This article appeared in the Australian August 2017 issue of TORQUE and appeared to be relevant to us as well.
My 2002 406HDi manual wagon has generally been free of any major faults during its life of 500,000 kms. Although the vehicle has had regular and attentive maintenance every 10,000kms it was not unexpected, given its age, that at some stage it would experience some complex problems.
In the past 15 months the vehicle has been plagued by a persistent anti-pollution fault (APF). The APF initiated “limp mode” operation. Whilst in limp mode the vehicle was still driveable. Limp mode prevented the engine spinning past 3000rpm so a deal of short shifting was required to get it on the move. Cruise control was also disabled.
The fault, initially intermittent, became a permanent feature in the Latter part of 2016. An increase in fuel consumption was evident and the engine was also “running on” for several seconds after the ignition was turned off.
The vehicle was diagnosed as having a P1138 fault code. The code indicated there was a fault generated somewhere in the fuel/air delivery system. The difficulty was in pinning down the actual component and related sensor which was causing the alert.
I became an avid reader of posts in Peugeot forums which described the issue. It appeared that there are several components and sensors which could prompt an APF. The conponents are a small fuel regulator motor which is attached to the high pressure fuel pump, a sensor on the common rail and the mass airflow (MAF) sensor located immediately behind an air intake filter box.
Forums mentioned the need to check all electrical connections and related wiring connected to the above mentioned components. This was done and everything appeared to be in good repair. Some forum posts indicated a variety of fairly complex engine management problems which could be associated with the P1138 code. I tried to keep things simple by focussing on the major parts involved.
Commencing my search for replacement parts I initially concentrated on the fuel regulator motor and MAF sensor. Australian dealer prices for each were incredible – $1200 for a regulator motor and around $300 for the MAF sensor. Armed with the correct OEM part numbers I started searching for these parts on the Internet. A genuine regulator motor was soured from the UK for less than $200 landed in Australia and a non-genuine MAF sensor from China for around $40.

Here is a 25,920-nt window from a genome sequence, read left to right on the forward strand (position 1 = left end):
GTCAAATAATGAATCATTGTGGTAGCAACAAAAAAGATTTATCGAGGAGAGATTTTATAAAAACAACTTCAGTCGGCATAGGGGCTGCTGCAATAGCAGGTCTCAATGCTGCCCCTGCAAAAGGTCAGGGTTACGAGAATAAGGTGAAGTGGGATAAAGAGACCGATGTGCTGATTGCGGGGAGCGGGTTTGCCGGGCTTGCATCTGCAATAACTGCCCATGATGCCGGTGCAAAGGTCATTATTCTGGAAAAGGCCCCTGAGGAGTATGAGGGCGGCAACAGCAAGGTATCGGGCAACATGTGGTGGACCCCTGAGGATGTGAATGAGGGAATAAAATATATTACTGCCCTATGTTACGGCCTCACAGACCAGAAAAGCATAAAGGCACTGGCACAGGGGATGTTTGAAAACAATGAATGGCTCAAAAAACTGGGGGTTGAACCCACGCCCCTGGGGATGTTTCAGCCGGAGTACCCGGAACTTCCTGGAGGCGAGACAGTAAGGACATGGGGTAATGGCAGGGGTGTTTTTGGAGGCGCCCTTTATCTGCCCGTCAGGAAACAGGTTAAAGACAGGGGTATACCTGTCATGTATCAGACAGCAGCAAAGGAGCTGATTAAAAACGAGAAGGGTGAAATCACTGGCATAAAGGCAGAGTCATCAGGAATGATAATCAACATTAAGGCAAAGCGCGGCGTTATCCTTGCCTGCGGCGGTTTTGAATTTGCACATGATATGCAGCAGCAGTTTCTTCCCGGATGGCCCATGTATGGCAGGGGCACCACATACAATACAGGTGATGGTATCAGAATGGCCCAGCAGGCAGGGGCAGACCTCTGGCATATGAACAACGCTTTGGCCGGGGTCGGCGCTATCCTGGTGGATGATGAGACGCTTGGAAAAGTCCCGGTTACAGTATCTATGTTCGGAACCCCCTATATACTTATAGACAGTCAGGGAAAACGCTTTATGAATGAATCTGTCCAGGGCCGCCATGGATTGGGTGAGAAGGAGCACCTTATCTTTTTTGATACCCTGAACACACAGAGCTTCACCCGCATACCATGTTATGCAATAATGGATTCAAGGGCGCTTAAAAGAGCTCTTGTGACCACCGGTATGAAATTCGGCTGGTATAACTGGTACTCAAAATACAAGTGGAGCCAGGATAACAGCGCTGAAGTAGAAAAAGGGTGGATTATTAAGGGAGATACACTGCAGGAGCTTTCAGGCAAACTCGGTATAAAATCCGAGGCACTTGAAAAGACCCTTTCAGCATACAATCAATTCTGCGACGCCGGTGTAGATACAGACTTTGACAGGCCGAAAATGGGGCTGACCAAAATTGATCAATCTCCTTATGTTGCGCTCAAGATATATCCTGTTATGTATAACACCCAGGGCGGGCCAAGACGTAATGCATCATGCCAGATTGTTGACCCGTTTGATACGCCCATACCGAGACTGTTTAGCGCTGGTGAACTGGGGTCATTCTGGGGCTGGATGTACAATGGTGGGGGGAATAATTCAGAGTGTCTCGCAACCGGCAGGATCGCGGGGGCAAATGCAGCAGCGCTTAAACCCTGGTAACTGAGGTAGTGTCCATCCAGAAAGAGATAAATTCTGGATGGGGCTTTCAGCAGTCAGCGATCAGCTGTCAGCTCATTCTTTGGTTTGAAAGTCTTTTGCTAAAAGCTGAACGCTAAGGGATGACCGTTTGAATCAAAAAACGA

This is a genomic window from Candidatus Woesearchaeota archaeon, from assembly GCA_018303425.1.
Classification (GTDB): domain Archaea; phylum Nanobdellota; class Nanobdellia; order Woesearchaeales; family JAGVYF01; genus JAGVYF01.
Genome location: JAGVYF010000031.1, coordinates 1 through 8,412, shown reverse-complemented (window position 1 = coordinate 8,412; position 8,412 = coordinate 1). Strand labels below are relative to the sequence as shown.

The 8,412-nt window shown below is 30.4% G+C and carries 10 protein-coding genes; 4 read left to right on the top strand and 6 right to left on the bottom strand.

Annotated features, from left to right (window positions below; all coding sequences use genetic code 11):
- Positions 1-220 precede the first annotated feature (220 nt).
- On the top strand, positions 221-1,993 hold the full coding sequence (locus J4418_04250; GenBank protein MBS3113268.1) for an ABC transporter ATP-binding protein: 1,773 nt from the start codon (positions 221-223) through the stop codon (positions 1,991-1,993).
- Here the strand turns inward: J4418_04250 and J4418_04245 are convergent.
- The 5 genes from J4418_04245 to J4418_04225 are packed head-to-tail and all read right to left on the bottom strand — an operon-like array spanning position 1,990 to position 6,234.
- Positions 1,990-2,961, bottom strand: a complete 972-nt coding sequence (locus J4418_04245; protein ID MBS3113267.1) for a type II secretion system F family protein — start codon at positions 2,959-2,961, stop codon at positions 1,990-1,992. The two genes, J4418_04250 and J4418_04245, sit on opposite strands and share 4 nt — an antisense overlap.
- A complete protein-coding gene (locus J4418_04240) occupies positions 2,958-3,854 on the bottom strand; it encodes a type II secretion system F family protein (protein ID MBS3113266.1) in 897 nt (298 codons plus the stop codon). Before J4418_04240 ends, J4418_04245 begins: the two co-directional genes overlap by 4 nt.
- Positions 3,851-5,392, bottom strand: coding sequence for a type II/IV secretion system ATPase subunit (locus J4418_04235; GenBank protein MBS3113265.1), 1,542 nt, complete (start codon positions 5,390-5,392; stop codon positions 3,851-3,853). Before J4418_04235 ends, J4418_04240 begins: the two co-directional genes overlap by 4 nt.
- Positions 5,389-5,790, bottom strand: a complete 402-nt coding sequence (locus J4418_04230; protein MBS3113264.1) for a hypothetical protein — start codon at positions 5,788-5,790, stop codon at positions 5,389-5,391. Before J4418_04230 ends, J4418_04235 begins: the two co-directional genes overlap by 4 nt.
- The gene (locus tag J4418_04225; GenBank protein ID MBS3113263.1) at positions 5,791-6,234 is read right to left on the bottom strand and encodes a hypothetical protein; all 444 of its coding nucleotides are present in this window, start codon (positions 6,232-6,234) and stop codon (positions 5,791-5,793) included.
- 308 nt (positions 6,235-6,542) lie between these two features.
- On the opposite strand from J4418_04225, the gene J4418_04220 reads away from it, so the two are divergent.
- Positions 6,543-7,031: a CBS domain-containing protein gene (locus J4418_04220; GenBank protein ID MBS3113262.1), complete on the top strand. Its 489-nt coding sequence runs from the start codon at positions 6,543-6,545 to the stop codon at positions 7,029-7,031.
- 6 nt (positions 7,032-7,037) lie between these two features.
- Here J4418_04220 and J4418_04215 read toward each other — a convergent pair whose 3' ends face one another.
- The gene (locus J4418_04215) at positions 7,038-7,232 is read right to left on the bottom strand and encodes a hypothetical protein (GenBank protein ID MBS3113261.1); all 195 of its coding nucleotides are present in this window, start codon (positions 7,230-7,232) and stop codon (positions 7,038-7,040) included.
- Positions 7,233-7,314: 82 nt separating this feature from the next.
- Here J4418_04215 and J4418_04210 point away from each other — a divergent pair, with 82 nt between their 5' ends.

The MAF sensor was fitted and appeared to solve the problem for several months. The replacement fuel regulator was also fitted. However, I felt the latter was emitting a strange whine whist operating and I was not happy with the noise. The APF problem was not solved and persisted for a few more months. During that time I noted a forum post by a person who appeared to have an intimate knowledge about APFs. The quote was “that in my experience such faults always seem to be related to the operation of the fuel regulator.”
I noticed that there was a fuel regulator repair kit available from the UK. It consisted of a new metal gasket, an “O” ring and split spacer which replaced parts on the shaft of the regulator motor. Reasonably priced, I ordered several kits. After fitting the repair kit to my old regulator motor and reinstalling it on the high pressure fuel pump I tentatively started the engine. The change was immediate – the APF was not registered on the dash and the engine was operating normally again.
A lengthy test run indicated that the motor was running like new – the power and the torque of the HDi engine had returned along with much improved fuel economy. Fuel consumption over the past 2 months has now returned to 5.2 litres/100km on the M1 from Morwell to Melbourne.
Looking back at the problem it became obvious that the small “O” ring had worn and allowed excess fuel to enter the common rail, trigger the SPF and cause the engine to run on. It was also probable that the MAF sensor required replacement
Although the problem took some time to sort out, it seemed to be a fairly simple solution to the APF in the end.